Gov. Kathy Hochul pushed back Saturday against political opponents who say she is not doing enough to confront an ongoing surge of violent crime as she pursues a full term in office this year.
“We got a lot done. I don’t expect you to hear about that from my opponents because they don’t like the fact that we were successful,” Hochul told The Post in an exclusive interview.
“I got a lot done already,” she insisted when asked a second time whether she wanted to do more on the anti-crime front before state lawmakers leave Albany for the year on June 2.
A combination of lax judges and criminal justice reforms have allowed some high-profile criminal defendants to walk free in recent weeks while awaiting trial — despite changes made to bail reform in the state budget that passed in April.
This includes four suspects released in March hours after their firearm-related arrests. A judge also released an accused serial thief with at least 32 prior arrests for alleged burglary and other offenses though a prosecutor had requested that bail be set.
Cases like that have evidently not shaken Hochul from her belief that she struck a good balance between public safety and making the judicial system fairer for poor defendants.
“We have changed the whole system, [and] we continue to make sure that people who are accused of the same offense, same low-level offense are not treated differently based on what they can pay.
“That’s the fundamental premise behind bail reform, which I still believe, but also, there were many crimes, violent crimes that were left out. And now we have more factors for judges to consider. We have the ability [to jail] repeat offenders, even hate crimes being covered. So we got a lot done,” Hochul reiterated.
The record-high $220 billion state budget included provisions making additional types of gun offenses and hate crimes eligible for cash bail while loosening rules on how people can be jailed if they have been accused of multiple offenses.
But the governor has faced criticism in recent days from her Democratic gubernatorial rival Rep. Tom Suozzi (D-Long Island), who called on her to push for additional changes that would allow judges to jail criminal defendants, who are assumed to be innocent until proven guilty, pretrial based on their purported dangerousness to public safety.
“This should be priority No. 1,” Suozzi told reporters earlier this week.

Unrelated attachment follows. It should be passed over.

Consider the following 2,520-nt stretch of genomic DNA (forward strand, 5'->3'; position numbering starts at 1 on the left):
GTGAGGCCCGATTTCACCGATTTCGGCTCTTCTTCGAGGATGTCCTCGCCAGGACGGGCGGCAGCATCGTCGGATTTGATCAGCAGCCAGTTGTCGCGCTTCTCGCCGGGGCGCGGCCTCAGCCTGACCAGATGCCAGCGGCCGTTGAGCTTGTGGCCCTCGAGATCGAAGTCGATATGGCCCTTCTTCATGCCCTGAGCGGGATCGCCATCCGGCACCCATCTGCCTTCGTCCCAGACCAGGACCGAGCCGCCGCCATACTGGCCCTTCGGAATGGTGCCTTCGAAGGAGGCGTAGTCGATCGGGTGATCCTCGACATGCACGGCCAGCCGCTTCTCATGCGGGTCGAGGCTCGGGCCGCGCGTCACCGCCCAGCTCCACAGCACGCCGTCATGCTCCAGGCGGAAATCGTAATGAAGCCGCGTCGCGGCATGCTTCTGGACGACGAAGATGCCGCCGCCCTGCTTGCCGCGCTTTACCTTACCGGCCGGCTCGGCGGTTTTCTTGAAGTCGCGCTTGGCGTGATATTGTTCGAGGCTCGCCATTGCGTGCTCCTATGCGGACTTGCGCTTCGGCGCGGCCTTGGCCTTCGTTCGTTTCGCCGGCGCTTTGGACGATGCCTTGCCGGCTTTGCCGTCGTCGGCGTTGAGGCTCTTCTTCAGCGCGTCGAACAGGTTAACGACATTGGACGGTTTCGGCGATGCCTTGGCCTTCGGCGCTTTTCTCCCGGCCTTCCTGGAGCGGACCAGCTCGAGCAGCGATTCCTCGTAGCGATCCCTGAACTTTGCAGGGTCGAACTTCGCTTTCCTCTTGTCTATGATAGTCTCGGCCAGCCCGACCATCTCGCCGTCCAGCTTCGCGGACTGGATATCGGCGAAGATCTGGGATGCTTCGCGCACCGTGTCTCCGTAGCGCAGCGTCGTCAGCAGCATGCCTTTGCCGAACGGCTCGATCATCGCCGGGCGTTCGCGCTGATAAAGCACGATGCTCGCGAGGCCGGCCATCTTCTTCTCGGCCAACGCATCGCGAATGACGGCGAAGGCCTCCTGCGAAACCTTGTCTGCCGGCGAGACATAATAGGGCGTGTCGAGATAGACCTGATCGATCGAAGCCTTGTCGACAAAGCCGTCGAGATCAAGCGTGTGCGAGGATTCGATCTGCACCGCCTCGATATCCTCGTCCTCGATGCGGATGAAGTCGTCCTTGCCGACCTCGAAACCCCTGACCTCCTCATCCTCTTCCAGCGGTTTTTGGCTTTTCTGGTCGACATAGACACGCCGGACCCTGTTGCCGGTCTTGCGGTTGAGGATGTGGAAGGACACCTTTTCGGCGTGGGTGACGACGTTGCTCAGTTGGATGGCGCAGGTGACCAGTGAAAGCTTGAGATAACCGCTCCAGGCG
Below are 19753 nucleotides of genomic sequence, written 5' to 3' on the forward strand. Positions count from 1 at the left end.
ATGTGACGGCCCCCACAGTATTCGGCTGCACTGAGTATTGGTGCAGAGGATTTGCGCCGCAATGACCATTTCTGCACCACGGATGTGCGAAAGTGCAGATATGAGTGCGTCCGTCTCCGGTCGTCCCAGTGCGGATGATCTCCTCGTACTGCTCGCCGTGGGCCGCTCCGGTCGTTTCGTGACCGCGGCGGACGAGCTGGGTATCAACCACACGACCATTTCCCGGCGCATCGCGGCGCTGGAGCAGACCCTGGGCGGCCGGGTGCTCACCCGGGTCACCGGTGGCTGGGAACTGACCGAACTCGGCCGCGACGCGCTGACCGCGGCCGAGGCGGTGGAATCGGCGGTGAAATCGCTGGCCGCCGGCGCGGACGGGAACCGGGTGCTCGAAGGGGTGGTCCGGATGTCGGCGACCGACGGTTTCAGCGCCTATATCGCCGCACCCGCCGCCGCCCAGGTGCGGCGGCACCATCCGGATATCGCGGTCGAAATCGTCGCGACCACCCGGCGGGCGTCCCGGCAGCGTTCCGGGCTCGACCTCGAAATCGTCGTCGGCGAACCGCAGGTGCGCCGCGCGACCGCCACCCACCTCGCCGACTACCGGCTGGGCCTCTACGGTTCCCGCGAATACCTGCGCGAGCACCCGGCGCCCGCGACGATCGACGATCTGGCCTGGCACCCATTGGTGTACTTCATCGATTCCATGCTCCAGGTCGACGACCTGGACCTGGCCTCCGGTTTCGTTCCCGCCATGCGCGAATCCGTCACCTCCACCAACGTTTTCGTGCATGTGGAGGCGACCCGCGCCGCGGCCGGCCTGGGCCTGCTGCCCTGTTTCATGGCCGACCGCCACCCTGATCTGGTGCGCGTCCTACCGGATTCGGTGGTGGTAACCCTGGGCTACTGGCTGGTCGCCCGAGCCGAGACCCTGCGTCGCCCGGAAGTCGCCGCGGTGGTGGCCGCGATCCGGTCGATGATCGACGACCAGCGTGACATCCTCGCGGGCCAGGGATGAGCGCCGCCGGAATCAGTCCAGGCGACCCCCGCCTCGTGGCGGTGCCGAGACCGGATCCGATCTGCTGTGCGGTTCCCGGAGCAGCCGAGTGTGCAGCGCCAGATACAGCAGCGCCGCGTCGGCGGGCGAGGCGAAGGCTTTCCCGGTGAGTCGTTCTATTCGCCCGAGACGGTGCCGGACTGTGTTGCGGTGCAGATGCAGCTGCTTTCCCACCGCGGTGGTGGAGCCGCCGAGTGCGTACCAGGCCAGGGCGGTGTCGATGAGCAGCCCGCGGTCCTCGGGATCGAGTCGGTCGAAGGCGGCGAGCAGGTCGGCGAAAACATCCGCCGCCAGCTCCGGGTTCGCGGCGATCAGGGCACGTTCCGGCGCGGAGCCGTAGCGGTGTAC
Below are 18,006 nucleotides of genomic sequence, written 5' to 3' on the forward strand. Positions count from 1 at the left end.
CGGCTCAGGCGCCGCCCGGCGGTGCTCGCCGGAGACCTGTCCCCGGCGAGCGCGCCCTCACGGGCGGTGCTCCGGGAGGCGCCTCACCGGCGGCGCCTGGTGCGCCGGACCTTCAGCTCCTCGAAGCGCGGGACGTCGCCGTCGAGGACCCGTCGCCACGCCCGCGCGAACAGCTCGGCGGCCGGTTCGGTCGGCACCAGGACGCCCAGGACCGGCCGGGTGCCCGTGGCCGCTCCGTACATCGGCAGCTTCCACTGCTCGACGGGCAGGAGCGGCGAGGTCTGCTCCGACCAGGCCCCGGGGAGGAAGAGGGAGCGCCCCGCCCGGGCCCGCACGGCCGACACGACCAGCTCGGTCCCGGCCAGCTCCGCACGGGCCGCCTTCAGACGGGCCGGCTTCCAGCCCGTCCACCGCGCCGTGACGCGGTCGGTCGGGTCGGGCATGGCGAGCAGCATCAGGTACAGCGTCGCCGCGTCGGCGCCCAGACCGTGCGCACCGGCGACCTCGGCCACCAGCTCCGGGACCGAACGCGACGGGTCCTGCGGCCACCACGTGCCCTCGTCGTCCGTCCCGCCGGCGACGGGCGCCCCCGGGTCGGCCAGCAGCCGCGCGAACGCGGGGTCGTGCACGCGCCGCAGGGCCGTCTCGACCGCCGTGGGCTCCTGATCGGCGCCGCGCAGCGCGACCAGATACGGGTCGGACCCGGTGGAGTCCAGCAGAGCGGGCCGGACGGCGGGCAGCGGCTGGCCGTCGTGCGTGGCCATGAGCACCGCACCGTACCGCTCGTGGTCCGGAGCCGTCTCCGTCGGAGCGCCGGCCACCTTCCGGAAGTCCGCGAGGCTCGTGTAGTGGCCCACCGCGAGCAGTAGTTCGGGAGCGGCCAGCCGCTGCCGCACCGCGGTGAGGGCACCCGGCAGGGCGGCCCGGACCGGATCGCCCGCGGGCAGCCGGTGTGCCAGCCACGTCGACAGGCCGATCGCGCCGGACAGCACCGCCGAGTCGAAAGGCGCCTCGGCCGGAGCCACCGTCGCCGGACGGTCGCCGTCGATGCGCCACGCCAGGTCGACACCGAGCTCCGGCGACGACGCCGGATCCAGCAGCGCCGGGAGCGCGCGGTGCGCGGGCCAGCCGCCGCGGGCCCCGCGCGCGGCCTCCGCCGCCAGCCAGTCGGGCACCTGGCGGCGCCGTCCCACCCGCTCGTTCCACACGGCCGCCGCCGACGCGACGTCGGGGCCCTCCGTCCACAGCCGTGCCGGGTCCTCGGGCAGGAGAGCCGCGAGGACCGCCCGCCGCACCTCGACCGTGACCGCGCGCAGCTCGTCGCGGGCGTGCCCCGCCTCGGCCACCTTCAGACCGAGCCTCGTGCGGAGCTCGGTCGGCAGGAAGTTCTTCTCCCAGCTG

Mayor Eric Adams has also criticized the changes as falling short of what he says is needed to battle an ongoing increase in violent crimes.
Hochul’s comments on Saturday followed a commencement address at the University at Albany where she made her first public appearance since announcing she had contracted COVID-19 last Sunday.
“You have the gift of an education. A lot of people don’t,” Hochul told graduates while urging them to make a difference on issues like LGBTQ rights, climate change and abortion.
Mayoral control of New York City schools and a controversial tax break for affordable housing development called 421a will expire next month unless the Democratic-controlled Assembly and state Senate passes legislation extending them.
“I certainly think there’s probably conversations around three [years],” the governor said when asked where things stand on mayoral control after a gubernatorial-backed four-year extension failed to pass in the budget.
Some legislators are reportedly pushing to loosen mayoral dominance over the school system by changing the makeup of the Panel for Educational Policy as a condition for extending mayoral control.
“I believe that the mayor should have the ability to control a very complicated system of education, it’s critical for the families, it’s crucial for the kids,” the governor added Saturday.
Hochul also told The Post that she has not been in communication “lately” with Adams regarding a possible extension of the controversial 421a tax break for affordable housing developments, which expires this June.
The mayor is scheduled to travel to Albany on Tuesday to presumably press Albany Democrats on legislative priorities, including extending mayoral control of city schools, state authorization for speed cameras in the city and making sure some type of tax break for affordable housing developers survives the legislative session.
Hochul declined to definitely say whether an extension of the 421a tax break would happen as she gets ready to huddle with legislative leaders this week weeks after a proposed replacement dubbed 485 was blocked by Democratic legislators.
“I’m not saying yes or no. There’s a lot of questions about it. We had our 485 plan in the budget so you know we believe that there should be some form of support to ensure that we continue affordable housing,” Hochul said.